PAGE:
By Peter Nurse
Investing.com -- U.S. stocks are seen opening marginally higher Thursday, rebounding to a degree from the previous session’s weakness after minutes of the Federal Reserve's July meeting pointed to further interest rate increases to tame inflation.
The main Wall Street indices closed lower Wednesday, following the release of the latest Fed minutes . The blue-chip Dow Jones Industrial Average broke a five-day winning streak, closing over 170 points, or 0.5% lower, while the broad-based S&P 500 dropped 0.7%, and the tech-heavy Nasdaq Composite fell a hefty 1.3%.
Fed officials saw "little evidence" late last month that U.S. inflation pressures were easing, minutes released on Wednesday showed, but they did indicate that the pace of rate hikes could slow at some point if the data show inflation is coming down.
The Fed is trying to achieve a "soft landing", cooling off the economy without large job losses and a recession.
With this in mind, the weekly initial jobless claims data, at 08:30 ET (12:30 GMT), will be studied for more clues about the health of the key labor market.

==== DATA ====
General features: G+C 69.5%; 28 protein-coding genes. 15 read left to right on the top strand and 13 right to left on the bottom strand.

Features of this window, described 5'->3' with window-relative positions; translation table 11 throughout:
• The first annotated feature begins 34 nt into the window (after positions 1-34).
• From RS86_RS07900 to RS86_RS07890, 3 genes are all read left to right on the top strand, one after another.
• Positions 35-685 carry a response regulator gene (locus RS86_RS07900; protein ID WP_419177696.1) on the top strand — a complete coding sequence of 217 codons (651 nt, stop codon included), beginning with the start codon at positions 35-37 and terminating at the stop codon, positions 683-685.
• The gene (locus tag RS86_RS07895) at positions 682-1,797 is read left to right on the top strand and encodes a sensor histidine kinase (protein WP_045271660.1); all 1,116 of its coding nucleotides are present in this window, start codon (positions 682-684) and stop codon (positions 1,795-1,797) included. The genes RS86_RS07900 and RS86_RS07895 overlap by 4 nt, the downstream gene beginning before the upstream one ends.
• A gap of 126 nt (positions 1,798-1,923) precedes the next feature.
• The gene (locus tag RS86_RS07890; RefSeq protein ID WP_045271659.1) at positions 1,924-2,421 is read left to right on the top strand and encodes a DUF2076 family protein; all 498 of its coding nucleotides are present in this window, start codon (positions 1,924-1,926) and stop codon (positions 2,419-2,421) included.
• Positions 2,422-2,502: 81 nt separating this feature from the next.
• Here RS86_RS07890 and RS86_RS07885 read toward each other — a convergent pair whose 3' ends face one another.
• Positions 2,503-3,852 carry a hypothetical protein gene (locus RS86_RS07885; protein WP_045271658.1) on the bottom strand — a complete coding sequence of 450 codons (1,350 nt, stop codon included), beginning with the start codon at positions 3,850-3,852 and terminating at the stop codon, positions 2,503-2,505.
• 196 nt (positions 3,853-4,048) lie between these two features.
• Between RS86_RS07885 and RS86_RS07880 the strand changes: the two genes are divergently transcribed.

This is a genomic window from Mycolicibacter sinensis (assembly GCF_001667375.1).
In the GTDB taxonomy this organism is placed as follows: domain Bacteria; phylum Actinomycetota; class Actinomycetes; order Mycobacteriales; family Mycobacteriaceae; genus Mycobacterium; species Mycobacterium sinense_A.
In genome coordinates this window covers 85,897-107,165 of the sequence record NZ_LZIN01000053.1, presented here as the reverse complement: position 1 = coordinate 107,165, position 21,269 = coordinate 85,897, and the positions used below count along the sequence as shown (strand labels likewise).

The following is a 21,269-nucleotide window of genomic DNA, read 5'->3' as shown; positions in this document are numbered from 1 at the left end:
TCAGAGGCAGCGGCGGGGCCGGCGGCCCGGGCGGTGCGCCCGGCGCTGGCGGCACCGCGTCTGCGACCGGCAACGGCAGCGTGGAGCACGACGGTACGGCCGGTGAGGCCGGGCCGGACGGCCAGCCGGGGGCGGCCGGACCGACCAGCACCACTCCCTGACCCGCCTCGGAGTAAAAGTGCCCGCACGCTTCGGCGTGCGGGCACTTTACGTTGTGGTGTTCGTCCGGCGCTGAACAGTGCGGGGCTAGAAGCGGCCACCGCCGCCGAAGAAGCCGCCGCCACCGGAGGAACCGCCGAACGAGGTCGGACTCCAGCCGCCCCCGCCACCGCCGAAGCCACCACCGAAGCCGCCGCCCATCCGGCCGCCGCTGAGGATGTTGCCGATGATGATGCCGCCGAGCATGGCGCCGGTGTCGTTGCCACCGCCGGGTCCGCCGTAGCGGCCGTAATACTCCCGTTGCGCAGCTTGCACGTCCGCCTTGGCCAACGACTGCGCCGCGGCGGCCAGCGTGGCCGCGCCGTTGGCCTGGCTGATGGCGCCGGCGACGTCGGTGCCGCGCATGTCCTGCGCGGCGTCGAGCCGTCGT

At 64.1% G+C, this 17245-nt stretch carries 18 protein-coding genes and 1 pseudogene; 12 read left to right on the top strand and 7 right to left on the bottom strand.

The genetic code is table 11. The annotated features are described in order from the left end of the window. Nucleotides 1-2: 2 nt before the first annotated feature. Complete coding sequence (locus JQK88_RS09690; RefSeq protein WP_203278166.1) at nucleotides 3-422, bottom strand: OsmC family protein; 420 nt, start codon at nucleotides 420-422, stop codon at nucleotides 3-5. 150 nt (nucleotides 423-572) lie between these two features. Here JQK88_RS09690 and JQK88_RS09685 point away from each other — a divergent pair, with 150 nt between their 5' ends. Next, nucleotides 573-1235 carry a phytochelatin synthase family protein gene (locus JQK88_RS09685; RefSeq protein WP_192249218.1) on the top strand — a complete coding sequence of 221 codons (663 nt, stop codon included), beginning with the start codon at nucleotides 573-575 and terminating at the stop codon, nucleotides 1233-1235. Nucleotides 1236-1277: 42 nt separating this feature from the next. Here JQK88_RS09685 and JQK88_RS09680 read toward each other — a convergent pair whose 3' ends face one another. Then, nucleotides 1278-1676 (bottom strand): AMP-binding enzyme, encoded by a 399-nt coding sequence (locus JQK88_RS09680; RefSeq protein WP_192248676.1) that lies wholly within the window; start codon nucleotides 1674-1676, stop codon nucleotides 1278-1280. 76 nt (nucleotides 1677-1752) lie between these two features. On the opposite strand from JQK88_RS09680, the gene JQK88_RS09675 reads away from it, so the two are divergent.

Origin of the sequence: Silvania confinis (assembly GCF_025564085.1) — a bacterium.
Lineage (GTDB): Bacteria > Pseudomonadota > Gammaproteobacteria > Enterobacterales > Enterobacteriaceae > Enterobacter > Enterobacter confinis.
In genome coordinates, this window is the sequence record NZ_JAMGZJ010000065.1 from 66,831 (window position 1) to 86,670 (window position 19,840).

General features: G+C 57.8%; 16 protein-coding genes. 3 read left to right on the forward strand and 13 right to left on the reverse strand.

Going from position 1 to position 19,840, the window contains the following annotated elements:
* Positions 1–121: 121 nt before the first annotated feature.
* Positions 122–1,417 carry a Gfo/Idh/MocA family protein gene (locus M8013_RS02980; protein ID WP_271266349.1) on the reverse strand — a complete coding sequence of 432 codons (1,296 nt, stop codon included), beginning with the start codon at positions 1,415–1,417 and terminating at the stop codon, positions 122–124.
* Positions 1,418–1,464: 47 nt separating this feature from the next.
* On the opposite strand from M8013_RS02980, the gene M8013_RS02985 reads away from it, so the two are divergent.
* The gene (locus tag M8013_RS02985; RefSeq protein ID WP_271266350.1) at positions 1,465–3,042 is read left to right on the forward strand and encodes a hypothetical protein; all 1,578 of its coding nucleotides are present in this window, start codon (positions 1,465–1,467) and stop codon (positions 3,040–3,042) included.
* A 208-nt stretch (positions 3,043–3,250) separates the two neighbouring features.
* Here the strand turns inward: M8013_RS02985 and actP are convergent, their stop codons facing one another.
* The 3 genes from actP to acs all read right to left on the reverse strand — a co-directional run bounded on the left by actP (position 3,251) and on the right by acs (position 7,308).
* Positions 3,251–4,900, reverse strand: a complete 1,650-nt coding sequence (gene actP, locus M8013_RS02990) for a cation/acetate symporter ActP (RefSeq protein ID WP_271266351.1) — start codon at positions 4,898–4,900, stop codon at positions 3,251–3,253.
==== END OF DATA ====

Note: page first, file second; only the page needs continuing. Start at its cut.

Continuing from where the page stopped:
Also of interest will be existing home sales data, due at 10:00 ET (14:00 GMT), which are expected to show a slow down from the prior reading. This would match the trend in housing starts, which fell to their lowest level since last year as rising interest rates choke off demand for mortgages.
Corporate earnings have largely held up this quarter, but the news on Wednesday was not very impressive as retail giant Target (NYSE: TGT ) reported a near 90% drop in quarterly profit from a year ago and Lowe’s (NYSE: LOW ) offered up mixed numbers .
There are more earnings due from the retail sector Thursday, from the likes of Kohl's (NYSE: KSS ), Tapestry (NYSE: TPR ), and Estee Lauder (NYSE: EL ), while Applied Materials (NASDAQ: AMAT ) will also post its quarterly update.
Oil prices rose, as a large fall in U.S. stockpiles dimmed concerns that a possible looming recession could undercut demand.
U.S. crude stocks fell by a hefty 7.1 million barrels in the week to Aug. 12, Energy Information Administration data showed on Wednesday, much more than expected, while exports rose to a record and gasoline demand climbed to the highest this year.
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